Public Release: 

IDH and CIC mutations provide prognostic information for grade II and III gliomas

NRG Oncology

BOSTON, MA - NRG Oncology investigators have identified two biomarkers that are prognostic of overall and progression-free survival for patients with lower-grade gliomas. This combined mutational analysis using specimens from two NRG Oncology clinical trials is the first study to examine the prognostic effects of mutations within IDH1/2, ATRX, CIC, FUBP1 and the TERT promoter using rigorous multivariate analysis (MVA) in a combined cohort of grade II and grade III gliomas with prospectively-collected, well-annotated clinical data. These results were presented at the American Society of Radiation Oncology (ASTRO) Annual Meeting in Boston, Massachusetts, September 27, 2016.

"The correlative study associated with RTOG 9802 and RTOG 9813 represents the very first to demonstrate independent prognostic value of IDH mutations in a combined cohort of Grade II/III gliomas in the context of well-annotated Phase III clinical studies, thereby extending the findings of TCGA and previously-reported single institution studies. In the present study, IDH gene mutations were found to be of independent prognostic value after age, treatment, extent of surgical resection, histology, and performance status were factored in. Future directions involve investigation of the predictive value of IDH and other biomarkers to guide specific therapeutic selection for Grade II/III glioma patients, which remains highly controversial in this context," says Arnab Chakravarti, MD of the Ohio State University Comprehensive Cancer Center and Richard L. Solove Research Institute and the Senior Author of RTOG 9802 and 9813.

The analysis utilized a combined cohort of two prospective phase III studies' (NRG Oncology RTOG 9802 and 9813) specimens from 115 grade II and 104 grade III (n=104) glioma patients. The investigators determined IDH mutation status by immunohistochemistry and/or deep sequencing and used a custom Ion AmpliSeq DNA panel for mutation analysis. Sanger Sequencing was used to detect TERT promoter mutations. The Kaplan-Meier method was used for the analyses on overall survival (OS) and progression-free survival (PFS). Hazard ratios (HRs) on the effect of biomarkers were calculated using the Cox proportional hazard model and tested using the Wald and log-rank tests. MVAs were performed incorporating age, treatment, surgery, histology, and performance status as covariates. Marker by treatment interaction effects were tested using the combined cohort for each marker using the analysis of deviance tests.

Mutations were found within IDH1/2 in 65%, ATRX in 34 percent, TERT promoter in 32%, CIC in 18 percent, and FUBP1 in 6% of the respective analyzed cases. In the univariate analysis, IDH1/2 mutations (OS: HR=0.38; p<0.001; PFS: HR=0.45; p<0.001) and CIC (OS: HR=0.48; p=0.04; PFS: HR=0.50; p=0.04) mutations were significantly associated with better OS and PFS. Upon MVA, IDH1/2 mutations were significantly associated with better OS and PFS (OS: HR=0.50; p<0.001; PFS: HR=0.52; p<0.001), whereas CIC mutations trended toward better OS and PFS (OS: HR=0.47; p=0.073; PFS: HR=0.48; p=0.059).This study defines the prognostic value of IDH mutations independent of age, treatment, surgery, histology, and performance status, while also providing evidence of the prognostic value of CIC independent of grade/histology. Tests of these markers to aid in treatment choice (marker by treatment interaction effects) did not reach statistical significance; however, efforts to increase sample size are ongoing.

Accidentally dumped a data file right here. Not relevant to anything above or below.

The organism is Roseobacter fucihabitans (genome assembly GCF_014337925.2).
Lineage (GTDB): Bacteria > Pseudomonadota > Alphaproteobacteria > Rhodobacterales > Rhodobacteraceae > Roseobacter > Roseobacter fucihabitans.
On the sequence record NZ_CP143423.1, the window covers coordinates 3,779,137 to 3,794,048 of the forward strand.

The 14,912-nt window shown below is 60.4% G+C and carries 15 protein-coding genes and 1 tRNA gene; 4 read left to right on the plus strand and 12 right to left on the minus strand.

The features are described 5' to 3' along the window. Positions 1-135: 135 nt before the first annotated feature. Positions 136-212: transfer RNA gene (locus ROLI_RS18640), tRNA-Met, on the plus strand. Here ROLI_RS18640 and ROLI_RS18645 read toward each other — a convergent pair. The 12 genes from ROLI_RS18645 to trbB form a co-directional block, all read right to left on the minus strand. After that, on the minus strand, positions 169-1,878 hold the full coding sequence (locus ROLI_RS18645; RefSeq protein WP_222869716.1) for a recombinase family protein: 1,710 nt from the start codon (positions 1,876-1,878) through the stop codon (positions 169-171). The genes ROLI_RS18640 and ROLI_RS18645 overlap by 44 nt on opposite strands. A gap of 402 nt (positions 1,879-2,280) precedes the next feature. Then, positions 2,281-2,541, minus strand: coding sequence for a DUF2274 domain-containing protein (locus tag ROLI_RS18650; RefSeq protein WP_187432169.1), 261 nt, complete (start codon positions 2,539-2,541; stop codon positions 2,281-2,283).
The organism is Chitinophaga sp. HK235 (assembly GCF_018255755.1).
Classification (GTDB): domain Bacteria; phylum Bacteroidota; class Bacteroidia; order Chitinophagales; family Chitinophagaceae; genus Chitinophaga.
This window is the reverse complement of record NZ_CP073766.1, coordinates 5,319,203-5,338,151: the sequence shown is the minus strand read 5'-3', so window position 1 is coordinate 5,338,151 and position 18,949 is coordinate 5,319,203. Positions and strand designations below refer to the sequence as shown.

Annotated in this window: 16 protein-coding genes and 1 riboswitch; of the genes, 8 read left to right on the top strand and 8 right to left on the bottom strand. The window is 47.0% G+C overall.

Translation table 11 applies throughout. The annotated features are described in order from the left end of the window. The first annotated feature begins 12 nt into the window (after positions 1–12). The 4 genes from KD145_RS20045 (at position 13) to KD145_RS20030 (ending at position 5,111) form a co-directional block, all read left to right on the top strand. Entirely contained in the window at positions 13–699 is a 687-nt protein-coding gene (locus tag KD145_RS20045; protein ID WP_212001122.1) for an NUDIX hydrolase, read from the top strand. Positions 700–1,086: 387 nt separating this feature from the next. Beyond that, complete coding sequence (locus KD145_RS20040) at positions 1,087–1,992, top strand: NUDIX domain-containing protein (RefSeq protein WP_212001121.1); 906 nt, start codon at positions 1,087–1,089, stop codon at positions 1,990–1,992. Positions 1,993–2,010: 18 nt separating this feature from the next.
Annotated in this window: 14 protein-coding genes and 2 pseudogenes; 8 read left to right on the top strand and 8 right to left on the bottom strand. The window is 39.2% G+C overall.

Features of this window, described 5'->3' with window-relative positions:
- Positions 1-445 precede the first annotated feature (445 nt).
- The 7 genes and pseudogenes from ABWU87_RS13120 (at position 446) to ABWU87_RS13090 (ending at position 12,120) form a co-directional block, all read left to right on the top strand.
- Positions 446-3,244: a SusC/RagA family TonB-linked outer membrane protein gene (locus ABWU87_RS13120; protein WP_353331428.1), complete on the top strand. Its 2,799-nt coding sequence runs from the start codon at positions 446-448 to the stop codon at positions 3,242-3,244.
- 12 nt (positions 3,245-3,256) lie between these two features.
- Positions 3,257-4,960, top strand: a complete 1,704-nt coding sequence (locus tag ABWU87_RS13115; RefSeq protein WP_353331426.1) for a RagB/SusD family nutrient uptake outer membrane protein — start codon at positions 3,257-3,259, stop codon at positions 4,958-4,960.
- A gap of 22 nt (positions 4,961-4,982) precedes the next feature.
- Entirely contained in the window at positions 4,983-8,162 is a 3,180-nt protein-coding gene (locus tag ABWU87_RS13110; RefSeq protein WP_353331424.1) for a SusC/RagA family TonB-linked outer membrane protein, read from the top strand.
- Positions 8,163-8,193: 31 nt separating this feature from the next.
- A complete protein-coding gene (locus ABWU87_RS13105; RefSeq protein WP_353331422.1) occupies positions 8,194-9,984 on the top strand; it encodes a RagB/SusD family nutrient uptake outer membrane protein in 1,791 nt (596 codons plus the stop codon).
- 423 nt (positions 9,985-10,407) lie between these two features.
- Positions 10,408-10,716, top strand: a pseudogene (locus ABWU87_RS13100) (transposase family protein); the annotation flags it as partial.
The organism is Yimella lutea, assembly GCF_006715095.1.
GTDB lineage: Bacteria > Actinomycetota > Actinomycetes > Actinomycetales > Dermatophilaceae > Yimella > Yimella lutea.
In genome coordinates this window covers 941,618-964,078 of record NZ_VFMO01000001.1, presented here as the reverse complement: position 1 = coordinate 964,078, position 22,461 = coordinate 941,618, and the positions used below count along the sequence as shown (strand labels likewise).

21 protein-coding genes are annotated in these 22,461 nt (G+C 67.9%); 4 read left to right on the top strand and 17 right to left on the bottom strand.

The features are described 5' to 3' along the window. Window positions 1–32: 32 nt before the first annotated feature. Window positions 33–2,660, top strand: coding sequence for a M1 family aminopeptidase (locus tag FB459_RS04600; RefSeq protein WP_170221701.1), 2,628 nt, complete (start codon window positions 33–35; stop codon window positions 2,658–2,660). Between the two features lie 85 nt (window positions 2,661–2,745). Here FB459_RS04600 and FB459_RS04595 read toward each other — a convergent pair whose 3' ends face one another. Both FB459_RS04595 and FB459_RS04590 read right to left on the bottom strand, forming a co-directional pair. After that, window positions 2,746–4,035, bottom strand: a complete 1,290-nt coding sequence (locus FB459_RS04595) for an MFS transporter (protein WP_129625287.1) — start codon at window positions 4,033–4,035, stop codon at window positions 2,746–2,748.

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NRG Oncology RTOG 9802 and 9813 were funded by grants from the National Cancer Institute, Merck & Co., the Brain Tumor Funders Collaborative Grant, and the Ohio State University CCC.

http://www.nrgoncology.org

NRG Oncology conducts practice-changing, multi-institutional clinical and translational research to improve the lives of patients with cancer. Founded in 2012, NRG Oncology is a Pennsylvania-based nonprofit corporation that integrates the research of the National Adjuvant Breast and Bowel Project, the Radiation Therapy Oncology Group, and the Gynecologic Oncology Group. The research organization seeks to carry out clinical trials with emphases on gender-specific malignancies, including gynecologic, breast, and prostate cancers, and on localized or locally advanced cancers of all types. NRG Oncology's extensive research organization comprises multidisciplinary investigators, including medical oncologists, radiation oncologists, surgeons, physicists, pathologists, and statisticians, and encompasses more than 1300 research sites located world-wide with predominance in the United States and Canada. NRG Oncology is supported primarily through grants from the National Cancer Institute (NCI) and is one of five research groups in the NCI's National Clinical Trials Network.

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